So, I thought (hoped) that this blog series would be done once I finished Part IV, and I could get on to my (many, many) multiple-part investigation of the Tunguska Event — not to mention upgrading an old AI hack of mine for a freeware release (more on that in a future blog).
Alas, you know what they say about the morning after …
Well, the morning after I posted what I’d thought would be my last “Making of a Thriller” blogisode, I found this response from David Owen in the GoodReads “Science Fiction & Philosophy” discussion subthread dealing with “Consciousness and Free Will” —
“If you assume consciousness is neural activity, then there is nothing ‘Quantum’ about it. The brain’s environment is warm and wet, and therefore quantum effects would decohere in such an environment long before they could have any impact on consciousness.”
Shades of Deepak Chopra™!
Actually, I thought I’d engaged that “warm and wet” issue in this passage from the blog itself:
… quantum entanglement has been observed in such warm, wet, noisy confines as green, growing plants and birds’ brains, where it figures in phenomena like photosynthesis and navigation.
Well, when I wrote this, I had in mind a favorite scene from my 2014 technothriller Dualism. Point is, as I was to discover in putting this blog together, a lot has happened in this area since 2014.
In any case, adverting momentarily to my above-quoted passage: David may simply have missed it in skimming through the previous blog, or perhaps found it too lacking in substance to constitute a proper counter-argument, and was just too polite to say so.
That latter issue, at least, I think I can address — in the form of this two-part postscript.
The Rise and Fall of Orch-OR
But to do so, I’ve first got to back up a bit, and see where that “there-is-nothing-‘Quantum’-about-consciousness” counter-claim is coming from.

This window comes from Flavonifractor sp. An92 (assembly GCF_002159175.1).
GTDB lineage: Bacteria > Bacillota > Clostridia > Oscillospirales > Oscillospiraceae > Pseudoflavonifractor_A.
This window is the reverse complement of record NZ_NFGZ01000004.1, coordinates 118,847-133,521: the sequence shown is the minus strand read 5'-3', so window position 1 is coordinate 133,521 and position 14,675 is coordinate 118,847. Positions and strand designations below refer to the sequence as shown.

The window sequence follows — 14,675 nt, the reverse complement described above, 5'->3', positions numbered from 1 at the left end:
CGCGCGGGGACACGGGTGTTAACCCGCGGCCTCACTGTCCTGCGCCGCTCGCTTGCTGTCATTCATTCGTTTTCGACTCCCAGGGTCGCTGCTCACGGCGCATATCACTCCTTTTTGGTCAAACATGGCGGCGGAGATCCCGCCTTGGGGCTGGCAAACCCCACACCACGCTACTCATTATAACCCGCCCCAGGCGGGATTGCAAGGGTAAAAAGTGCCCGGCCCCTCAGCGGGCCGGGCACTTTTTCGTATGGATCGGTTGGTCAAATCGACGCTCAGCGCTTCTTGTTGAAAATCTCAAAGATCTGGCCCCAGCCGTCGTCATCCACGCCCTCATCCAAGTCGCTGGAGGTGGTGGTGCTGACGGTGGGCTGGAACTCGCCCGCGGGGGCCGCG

And since Penrose and Hameroff’s “Orchestrated Objective Reduction” (“Orch-OR” for short) hypothesis is probably the best known of the quantum consciousness proposals — not to mention the principal target of the original “warm and wet” critique — we’ll start off there:
Back in the early 1990s, British theoretical physicist Sir Roger Penrose was struggling with a problem of his own making. In his 1989 book The Emperor’s New Mind, Sir Roger had suggested that Kurt Goedel’s 1931 incompleteness theorems implied that there was more to human thought processes than any formal, algorithmic system (e.g., one running on a computer) could emulate, and that the reason might lie in the putatively quantum nature of human consciousness. This, in turn, led Sir Roger to surmise that the key to such a non-computable process was somehow tied to something called “wave function collapse” (which we’ll get into in just a moment).
But now Sir Roger was well and truly stuck: casting about for a way to ground this intuition in a neurophysiological mechanism that could enable quantum processing.
It was at this point that he was contacted by American anesthesiologist Stuart Hameroff. Stuart had read The Emperor’s New Mind, and believed that Sir Roger’s missing mechanism might be a neuronal structure called a microtubule. The two of them formed a collaboration (still going strong last time I checked) which resulted, inter alia, in a 1994 book by Sir Roger called Shadows of the Mind.
From this point on, the Orch-OR story proper begins to delve more deeply into brain physiology than I really feel comfortable commenting on. So, let’s instead just cut to the chase.
A chase that heated up, so to speak, when Swedish-American mathematical cosmologist Max Tegmark decided to put the Penrose/Hameroff hypothesis to the test.